“With a successful landing today, the X-37B completed its longest flight to date and successfully completed all mission objectives,” said Randy Walden, director of the Air Force Rapid Capabilities Office, which manages the X-37B program. “This mission successfully hosted Air Force Research Laboratory experiments, among others, as well as providing a ride for small satellites.”

The reusable X-37B spaceplane, developed by Boeing Phantom Works, is designed to launch on top of a conventional rocket. Once in orbit, the craft opens its payload bay doors and extends a power-generating solar array, allowing it to remain in space for years.

NASA’s space shuttle was limited in mission duration to less than three weeks. NASA’s shuttle orbiter carried astronauts on every flight and used fuel cells consuming liquid hydrogen and liquid oxygen to produce electricity, and hydraulic actuators for its flight control surfaces, landing gear breaks and other components.

The X-37B — about one-fourth the length of NASA’s shuttle orbiters — uses electro-mechanical actuators, removing concerns about the limited useful of hydraulic control systems.

The Air Force says the X-37B “performs risk reduction, experimentation and concept of operations development for reusable space vehicle technologies.”

The fifth X-37B mission, which ended Sunday, launched Sept. 7, 2017, from launch pad 39A at Kennedy aboard a SpaceX Falcon 9 rocket. The four previous X-37B flights took off on United Launch Alliance Atlas 5 rockets from a nearby pad at Cape Canaveral.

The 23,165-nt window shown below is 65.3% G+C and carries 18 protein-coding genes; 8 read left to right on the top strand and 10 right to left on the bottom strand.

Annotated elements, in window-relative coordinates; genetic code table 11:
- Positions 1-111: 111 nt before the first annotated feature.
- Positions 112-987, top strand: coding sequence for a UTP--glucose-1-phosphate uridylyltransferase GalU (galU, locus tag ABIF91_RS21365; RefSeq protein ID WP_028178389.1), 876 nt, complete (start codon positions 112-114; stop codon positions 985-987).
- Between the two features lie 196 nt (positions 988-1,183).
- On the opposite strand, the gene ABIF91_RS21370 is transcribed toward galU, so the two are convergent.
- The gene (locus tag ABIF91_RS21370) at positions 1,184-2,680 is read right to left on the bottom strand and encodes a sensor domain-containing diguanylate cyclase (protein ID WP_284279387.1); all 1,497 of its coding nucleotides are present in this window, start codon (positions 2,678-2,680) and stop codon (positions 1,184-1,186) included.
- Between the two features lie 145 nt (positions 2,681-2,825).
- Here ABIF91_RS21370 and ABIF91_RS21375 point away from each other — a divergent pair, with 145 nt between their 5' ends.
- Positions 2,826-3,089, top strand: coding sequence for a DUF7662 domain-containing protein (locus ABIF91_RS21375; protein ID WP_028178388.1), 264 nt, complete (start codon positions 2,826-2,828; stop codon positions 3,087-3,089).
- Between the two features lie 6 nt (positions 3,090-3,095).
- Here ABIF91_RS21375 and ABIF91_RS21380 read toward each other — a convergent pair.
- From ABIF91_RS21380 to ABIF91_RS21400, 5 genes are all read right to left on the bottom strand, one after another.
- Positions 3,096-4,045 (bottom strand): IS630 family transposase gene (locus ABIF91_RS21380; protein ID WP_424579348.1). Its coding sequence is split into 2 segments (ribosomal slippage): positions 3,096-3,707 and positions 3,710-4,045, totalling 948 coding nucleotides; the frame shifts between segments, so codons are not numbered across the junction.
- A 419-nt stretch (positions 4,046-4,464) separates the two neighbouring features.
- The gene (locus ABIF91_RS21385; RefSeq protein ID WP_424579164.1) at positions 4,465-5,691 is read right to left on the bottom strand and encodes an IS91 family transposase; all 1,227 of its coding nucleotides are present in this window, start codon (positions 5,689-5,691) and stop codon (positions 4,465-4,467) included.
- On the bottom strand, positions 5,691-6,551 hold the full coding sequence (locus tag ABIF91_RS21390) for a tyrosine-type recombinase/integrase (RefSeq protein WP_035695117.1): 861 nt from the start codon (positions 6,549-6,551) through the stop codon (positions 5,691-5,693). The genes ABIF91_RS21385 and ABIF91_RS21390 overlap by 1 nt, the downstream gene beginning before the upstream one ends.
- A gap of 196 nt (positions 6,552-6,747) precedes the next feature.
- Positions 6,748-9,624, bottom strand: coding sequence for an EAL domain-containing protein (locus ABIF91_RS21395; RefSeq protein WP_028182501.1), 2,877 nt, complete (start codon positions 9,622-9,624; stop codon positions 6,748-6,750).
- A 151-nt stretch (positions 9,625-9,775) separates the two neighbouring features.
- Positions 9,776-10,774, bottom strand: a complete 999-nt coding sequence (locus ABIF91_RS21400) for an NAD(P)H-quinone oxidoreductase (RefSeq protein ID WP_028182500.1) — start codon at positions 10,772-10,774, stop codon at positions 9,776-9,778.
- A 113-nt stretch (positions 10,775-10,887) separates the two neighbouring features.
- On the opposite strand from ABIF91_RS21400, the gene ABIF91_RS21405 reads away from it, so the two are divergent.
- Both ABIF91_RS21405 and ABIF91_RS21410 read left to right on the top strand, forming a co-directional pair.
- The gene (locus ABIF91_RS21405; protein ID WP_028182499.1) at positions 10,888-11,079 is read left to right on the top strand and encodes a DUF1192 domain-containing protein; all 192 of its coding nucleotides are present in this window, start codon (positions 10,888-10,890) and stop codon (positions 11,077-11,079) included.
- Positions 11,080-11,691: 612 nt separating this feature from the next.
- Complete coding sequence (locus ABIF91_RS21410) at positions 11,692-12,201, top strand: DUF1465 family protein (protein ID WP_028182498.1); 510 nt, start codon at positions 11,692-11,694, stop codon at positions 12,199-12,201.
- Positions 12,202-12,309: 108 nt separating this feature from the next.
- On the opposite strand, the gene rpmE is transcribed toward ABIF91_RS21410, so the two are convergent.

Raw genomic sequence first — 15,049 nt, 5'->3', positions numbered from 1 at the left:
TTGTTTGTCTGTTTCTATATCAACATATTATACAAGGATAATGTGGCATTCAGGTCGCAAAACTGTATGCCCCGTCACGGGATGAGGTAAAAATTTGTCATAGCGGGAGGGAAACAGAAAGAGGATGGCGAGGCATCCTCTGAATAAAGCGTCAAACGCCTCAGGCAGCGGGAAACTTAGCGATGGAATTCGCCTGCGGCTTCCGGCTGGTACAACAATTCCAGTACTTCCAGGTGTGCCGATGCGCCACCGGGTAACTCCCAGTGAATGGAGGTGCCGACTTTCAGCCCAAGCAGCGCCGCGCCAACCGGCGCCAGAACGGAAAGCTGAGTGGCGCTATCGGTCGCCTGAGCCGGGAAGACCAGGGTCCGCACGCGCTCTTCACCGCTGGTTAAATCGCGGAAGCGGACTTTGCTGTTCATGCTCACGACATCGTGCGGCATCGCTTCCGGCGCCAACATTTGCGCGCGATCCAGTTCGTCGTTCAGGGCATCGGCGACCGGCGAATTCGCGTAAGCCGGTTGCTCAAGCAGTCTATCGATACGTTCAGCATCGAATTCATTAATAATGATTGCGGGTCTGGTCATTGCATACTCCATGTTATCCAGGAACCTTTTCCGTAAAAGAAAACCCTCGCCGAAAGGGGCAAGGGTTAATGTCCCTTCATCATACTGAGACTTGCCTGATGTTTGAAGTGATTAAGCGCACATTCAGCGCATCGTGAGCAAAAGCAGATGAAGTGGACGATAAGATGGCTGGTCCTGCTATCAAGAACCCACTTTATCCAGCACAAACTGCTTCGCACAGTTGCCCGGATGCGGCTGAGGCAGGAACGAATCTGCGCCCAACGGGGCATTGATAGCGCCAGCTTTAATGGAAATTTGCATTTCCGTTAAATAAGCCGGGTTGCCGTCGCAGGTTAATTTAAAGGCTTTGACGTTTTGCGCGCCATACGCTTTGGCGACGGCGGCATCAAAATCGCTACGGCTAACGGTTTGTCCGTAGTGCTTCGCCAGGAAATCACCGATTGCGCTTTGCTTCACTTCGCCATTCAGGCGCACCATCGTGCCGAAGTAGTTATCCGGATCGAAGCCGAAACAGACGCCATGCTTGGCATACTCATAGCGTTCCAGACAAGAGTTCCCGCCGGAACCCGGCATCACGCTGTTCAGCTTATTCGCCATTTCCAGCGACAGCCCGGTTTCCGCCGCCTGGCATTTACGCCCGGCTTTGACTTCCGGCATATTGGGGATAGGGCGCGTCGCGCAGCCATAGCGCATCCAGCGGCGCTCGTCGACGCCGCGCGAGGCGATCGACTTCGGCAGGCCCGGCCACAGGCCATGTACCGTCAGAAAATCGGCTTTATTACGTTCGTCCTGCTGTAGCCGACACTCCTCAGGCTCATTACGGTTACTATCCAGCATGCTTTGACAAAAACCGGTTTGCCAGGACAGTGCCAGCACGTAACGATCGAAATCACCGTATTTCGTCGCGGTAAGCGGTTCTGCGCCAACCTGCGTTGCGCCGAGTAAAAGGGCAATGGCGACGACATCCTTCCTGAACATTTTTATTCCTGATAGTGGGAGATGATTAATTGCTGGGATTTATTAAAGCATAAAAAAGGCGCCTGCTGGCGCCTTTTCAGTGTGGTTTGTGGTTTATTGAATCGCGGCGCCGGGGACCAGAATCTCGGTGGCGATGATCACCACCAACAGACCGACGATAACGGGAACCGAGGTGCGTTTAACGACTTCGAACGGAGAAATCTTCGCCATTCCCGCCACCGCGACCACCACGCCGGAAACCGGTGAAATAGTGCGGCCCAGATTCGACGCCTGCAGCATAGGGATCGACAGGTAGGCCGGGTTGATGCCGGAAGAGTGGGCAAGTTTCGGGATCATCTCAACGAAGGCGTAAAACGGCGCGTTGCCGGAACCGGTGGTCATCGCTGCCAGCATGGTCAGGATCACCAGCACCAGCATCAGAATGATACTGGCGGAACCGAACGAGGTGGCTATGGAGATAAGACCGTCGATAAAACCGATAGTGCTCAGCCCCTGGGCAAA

The X-37B, also known as the Orbital Test Vehicle, has a wingspan of nearly 15 feet (4.5 meters) and a length of more than 29 feet (8.9 meters). The ship’s wings fit snugly inside the 17-foot-diameter (5-meter) payload shrouds on the Falcon 9 and Atlas 5 rockets.

“Today marks an incredibly exciting day for the 45th Space Wing,” said Brig. Gen. Doug Schiess, commander of the 45th Space Wing, which provides range safety support for launches and landings at Cape Canaveral. “Our team has been preparing for this event, and I am extremely proud to see their hard work and dedication culminate in today’s safe and successful landing of the X-37B.”

Boeing refurbishes the X-37B spaceplanes inside a former space shuttle hangar at the Kennedy Space Center. Ground teams were expected to roll the X-37B vehicle back to the hangar near Kennedy’s Vehicle Assembly Building later Sunday.